Saratoga Prelude: Stanwix and Oriskany

My new novel A Constant Thunder takes the reader to the Hudson Valley in the lead up to the Battles near Saratoga. By the nature of the plot it glosses over a set of dramatic events that were part of the Hudson Valley Campaign, but took place well west of Albany: the Siege of Fort Stanwix and the Battle of Oriskany.

General John Burgoyne’s Plan for the 1777 Campaign was to divide the United States by seizing the Hudson Valley. An important component of his plan was a diversionary attack from Lake Ontario. Lieutenant Colonel Barrimore Matthew “Barry” St. Leger would command force of up to 1,000, including a few hundred British and German regular troops, augmented by several hundred Loyalists and Native American warriors. St. Leger’s command would move by boat up the Saint Lawrence River into Lake Ontario, through Oswego, NY, up Lake Oneida, over the Oneida Carrying Place, and descend the Mohawk River Valley to threaten Albany. The purpose of this drive was to draw American forces away from opposing Burgoyne’s attack down Hudson River Valley, and to raise a force of Loyalist militia, hopefully over a thousand men, from the Oswego-Albany area. In St. Leger’s way stood Fort Stanwix.


Grand Union Flag

Fort Stanwix was constructed during the French and Indian War, and fell into disrepair afterwards. American troops reoccupied it in 1776 and began repairs, renaming it Fort Schuyler, but it continued to be referred to as “Stanwix.” In May, 1777 Colonel Peter Gansevoort assumed command of the fort and its 750-man garrison, consisting of the 3rd New York Regiment and some Massachusetts troops.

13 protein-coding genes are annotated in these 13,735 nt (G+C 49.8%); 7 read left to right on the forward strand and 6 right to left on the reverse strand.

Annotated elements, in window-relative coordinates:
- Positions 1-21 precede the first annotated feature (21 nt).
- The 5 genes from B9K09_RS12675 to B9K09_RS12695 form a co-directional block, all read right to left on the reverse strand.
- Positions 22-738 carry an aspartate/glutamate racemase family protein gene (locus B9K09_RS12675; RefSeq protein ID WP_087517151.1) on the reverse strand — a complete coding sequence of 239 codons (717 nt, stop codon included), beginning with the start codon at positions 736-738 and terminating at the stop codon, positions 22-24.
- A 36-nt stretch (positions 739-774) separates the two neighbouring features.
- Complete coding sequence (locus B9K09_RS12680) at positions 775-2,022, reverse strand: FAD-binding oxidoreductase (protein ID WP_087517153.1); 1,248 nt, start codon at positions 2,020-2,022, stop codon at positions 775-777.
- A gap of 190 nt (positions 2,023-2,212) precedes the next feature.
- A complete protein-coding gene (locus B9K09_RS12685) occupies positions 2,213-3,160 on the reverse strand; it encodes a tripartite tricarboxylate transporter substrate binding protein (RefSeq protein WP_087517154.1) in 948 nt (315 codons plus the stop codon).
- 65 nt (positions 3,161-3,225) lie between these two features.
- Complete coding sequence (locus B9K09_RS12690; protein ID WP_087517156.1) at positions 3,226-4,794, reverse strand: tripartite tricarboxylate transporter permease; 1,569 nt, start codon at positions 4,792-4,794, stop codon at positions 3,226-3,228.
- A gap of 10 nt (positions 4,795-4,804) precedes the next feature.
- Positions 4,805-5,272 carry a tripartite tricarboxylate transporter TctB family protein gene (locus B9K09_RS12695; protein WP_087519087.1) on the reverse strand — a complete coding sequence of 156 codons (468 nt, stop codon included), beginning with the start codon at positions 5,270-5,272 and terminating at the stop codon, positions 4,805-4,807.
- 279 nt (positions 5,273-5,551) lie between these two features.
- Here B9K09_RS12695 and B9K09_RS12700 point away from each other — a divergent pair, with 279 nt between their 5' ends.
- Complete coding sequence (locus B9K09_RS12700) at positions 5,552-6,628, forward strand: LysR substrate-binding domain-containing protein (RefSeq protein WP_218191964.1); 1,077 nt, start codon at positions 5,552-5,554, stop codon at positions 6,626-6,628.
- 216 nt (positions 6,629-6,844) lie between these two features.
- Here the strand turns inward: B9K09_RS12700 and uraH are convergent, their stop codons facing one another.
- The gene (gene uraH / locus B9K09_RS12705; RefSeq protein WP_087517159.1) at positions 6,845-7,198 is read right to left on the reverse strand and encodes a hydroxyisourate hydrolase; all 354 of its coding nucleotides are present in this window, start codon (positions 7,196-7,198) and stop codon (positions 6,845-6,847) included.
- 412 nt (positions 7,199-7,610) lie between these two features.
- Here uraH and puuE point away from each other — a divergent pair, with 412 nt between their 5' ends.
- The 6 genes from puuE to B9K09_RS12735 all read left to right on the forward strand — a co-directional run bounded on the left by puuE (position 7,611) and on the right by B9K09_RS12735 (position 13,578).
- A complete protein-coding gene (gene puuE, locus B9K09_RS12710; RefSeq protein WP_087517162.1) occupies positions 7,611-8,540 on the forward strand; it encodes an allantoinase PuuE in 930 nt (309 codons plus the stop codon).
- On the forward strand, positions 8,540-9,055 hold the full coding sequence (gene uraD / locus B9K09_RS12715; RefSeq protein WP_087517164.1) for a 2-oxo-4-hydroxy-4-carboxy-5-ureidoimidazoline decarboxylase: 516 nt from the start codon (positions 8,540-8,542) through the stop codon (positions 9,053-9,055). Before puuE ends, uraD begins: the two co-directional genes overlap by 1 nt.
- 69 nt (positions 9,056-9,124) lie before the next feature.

St. Leger’s force arrived at Stanwix on August 2nd, 1777. On August 3rd Gansevoort rejected a demand for surrender, and a siege commenced. One legend has it that the Stars and Stripes flew in battle for the first time over Fort Stanwix, but the Stanwix battle flag was more likely the Grand Union Flag, first flown at Washington’s Headquarters on January 1st, 1776.


Herkimer at Oriskany

On August 6th, relief force of about 800 militia troops, plus a group of Oneida warriors, under the command of Nicholas Herkimer was ambushed by a 450-man Native American and Loyalist force near Oriskany. The savage battle that ensued cost the Americans over 50% casualties (including Herkimer, who was mortally wounded), with their ambushers suffering over 30% casualties; at the end of the day the relief force retreated. A sortie from the fort during the battle caused significant loss of equipment and personal property to the besiegers, somewhat offsetting the defeat of the relief force. Significantly, Oriskany was the first time members of the Iroquois Confederacy fought against each other: it marked the beginning of an Iroquois civil war, and the downfall of the great Confederacy.


After Oriskany the Siege of Fort Stanwix continued with an ongoing British bombardment and the digging of trenches progressively closer to the fort’s walls.

On August 22nd, word reached the Iroquois in St. Leger’s force that another relief force was approaching: this time it was commanded by American Major General Benedict Arnold. Arnold has sent ahead a captured loyalist, who in exchange for his life greatly exaggerated the size of Arnold’s force. Already demoralized by the casualties at Oriskany and lost goods due to the sortie, the Iroquois abandoned St. Leger. Now hopelessly outnumbered, St. Leger launched a precipitous retreat, leaving much of his equipment to fall into the hands of the Americans.

St. Leger’s defeat secured the American flank near Albany, and allowed American General Horatio Gates to focus all of his available forces, to include Arnold and his relief force, against Burgoyne’s troops. Arnold himself would play a key role in the upcoming battles near Saratoga.

To learn more about the Saratoga Campaign from a participant’s standpoint, pre-order A Constant Thunder HERE!

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Revolutionary Strategy: The Hudson River